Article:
Residential walkways and entries, like driveways, are often an afterthought for many contractors. Often front entries are equipped with plain, precast concrete steps and have no walkways to get visitors to the door from the driveway or street.
Some homeowners, looking to create an established walkway, may settle for a simple, narrow asphalt sidewalk that lacks beauty and curb appeal. If you’re considering adding or renovating a front entry, it’s important to remember that the space leading up to and into your house is the gateway to your home and creates a critical first-impression for guests and other visitors. So how do you optimize your walkway and entry space to welcome people to your home?
Establish primary and secondary entry points For some people, the front door is the primary way into a home; however, a large number of homeowners use a garage or side door as the preferred way to gain daily access. Determine which door will be used for daily entry and which for intermittent visitors’ use. By establishing primary and secondary entries, you can budget accordingly to create functional, attractive entry spaces appropriate for their level of use.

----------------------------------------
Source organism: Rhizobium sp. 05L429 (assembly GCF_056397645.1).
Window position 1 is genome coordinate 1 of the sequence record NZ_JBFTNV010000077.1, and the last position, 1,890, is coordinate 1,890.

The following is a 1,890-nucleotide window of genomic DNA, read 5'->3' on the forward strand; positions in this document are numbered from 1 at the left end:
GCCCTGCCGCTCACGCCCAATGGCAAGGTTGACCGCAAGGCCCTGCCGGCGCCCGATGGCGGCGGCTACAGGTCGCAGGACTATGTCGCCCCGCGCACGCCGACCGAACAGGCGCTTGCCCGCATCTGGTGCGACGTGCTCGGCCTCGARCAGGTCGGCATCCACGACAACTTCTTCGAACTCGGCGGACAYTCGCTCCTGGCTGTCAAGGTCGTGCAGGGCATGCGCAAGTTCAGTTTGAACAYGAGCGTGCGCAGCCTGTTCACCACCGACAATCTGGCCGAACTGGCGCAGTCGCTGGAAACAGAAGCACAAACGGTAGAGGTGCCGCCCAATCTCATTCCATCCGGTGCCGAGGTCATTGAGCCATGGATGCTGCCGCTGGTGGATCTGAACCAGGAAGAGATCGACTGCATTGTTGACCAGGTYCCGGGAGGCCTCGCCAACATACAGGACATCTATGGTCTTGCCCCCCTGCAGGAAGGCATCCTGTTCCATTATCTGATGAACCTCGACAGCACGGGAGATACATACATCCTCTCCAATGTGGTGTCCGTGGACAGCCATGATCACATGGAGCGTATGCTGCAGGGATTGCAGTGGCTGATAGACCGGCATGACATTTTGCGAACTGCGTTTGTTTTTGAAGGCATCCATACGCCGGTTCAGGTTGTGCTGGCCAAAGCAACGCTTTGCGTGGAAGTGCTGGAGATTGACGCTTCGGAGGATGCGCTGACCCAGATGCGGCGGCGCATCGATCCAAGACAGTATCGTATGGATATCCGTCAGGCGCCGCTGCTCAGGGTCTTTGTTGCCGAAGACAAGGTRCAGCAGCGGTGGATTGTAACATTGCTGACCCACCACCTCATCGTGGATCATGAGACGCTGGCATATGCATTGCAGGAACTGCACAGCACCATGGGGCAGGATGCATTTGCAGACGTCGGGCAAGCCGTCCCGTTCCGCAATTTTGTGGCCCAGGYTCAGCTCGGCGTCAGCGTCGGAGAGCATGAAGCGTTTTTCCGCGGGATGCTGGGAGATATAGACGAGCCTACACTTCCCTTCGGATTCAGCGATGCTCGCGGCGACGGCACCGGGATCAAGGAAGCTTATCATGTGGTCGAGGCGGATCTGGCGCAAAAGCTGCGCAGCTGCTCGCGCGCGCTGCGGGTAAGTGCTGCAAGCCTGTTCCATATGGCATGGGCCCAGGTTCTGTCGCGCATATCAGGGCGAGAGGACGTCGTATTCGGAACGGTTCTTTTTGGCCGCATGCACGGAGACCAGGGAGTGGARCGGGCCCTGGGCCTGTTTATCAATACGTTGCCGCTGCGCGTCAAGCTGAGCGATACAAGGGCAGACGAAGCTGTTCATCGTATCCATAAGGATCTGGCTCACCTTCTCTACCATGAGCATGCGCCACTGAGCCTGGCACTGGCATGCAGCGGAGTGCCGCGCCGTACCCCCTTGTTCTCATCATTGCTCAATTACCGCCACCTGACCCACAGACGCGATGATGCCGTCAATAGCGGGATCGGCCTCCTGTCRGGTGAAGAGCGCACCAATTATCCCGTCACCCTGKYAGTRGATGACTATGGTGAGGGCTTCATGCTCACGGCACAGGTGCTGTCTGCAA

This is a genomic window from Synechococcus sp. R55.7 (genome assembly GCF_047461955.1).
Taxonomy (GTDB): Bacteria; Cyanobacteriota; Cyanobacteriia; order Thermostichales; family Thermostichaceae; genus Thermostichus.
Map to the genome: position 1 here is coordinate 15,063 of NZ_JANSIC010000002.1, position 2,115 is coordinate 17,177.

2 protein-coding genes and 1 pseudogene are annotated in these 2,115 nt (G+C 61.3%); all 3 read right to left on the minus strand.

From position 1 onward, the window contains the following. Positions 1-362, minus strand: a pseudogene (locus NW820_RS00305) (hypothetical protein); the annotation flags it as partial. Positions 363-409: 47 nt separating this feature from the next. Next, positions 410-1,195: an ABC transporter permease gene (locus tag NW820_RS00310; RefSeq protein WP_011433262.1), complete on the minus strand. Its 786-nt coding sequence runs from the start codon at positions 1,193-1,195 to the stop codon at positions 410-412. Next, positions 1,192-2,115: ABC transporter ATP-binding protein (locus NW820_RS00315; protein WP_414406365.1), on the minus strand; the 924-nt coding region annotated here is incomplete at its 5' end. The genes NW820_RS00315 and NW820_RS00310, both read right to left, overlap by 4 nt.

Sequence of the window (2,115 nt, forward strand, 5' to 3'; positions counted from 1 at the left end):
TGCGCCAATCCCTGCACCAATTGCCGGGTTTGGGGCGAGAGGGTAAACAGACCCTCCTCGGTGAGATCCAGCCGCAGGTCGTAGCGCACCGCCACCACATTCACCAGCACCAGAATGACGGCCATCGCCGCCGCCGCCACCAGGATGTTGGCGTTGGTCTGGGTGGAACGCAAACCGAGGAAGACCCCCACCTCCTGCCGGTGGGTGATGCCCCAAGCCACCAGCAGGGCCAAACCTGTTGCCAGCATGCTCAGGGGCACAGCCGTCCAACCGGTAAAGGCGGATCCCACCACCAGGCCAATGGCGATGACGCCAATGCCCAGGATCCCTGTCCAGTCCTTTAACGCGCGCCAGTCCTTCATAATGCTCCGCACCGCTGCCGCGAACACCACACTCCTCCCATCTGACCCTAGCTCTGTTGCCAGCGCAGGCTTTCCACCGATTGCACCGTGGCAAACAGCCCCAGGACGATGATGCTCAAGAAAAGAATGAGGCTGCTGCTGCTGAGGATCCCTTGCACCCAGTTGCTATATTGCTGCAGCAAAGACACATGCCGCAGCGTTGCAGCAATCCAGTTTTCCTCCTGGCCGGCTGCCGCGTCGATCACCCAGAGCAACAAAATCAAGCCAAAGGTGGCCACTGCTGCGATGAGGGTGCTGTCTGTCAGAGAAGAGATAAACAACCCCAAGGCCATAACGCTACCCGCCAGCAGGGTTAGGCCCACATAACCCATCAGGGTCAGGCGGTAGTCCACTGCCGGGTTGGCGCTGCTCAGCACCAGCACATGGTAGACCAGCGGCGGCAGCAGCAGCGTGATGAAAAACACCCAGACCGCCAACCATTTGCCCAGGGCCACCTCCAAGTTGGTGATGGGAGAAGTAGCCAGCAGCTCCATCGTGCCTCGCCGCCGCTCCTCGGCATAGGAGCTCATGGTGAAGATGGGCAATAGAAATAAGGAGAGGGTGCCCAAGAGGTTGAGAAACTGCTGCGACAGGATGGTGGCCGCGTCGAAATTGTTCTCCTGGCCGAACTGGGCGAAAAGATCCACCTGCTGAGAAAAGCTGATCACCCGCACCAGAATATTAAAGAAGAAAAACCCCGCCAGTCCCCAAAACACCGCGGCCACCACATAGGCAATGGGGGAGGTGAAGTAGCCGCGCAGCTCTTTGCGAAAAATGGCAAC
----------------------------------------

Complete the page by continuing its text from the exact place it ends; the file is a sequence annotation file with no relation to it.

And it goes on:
Bigger is better Being stingy with the walkway and entry space tells guests you don’t care about their comfort. Crowding them onto a small front step that doesn’t allow for the door to open without hitting them, or making people string out in a row as they walk up a narrow sidewalk sends an unwelcoming message.
Instead, create a wide and deep landing, long and generous steps, and a walkway that enables two persons to walk side-by-side – especially important if you have elderly or handicapped family or friends who may need assistance getting into your home.
Plan for worst-case scenarios Nothing is more aggravating than trying to get into a house in the pouring rain or dark without getting wet or stumbling. If you will be using your doorway to bring groceries into your home or have guests showing up with packages or containers of food for parties, it’s important to provide adequate space and shelter from the elements, such as a large overhang or other covered entry.
Create a “super stoop” This is a spacious landing that provides room to set packages down and can accommodate a chair or small bench, even a boot scrape to clean shoes before entering.
Get creative There are lots of interesting materials for landings and walkways, including brick, pavers, flagstone and more. Consider unique combinations of color, shape, and texture. Add dramatic elements to accent entries, such as interesting plantings, edging, even sculpture and other manmade objects. Use landscaping to draw the eye into the entry and create a warm and inviting environment that adds tremendous curb appeal and says “welcome to my home.”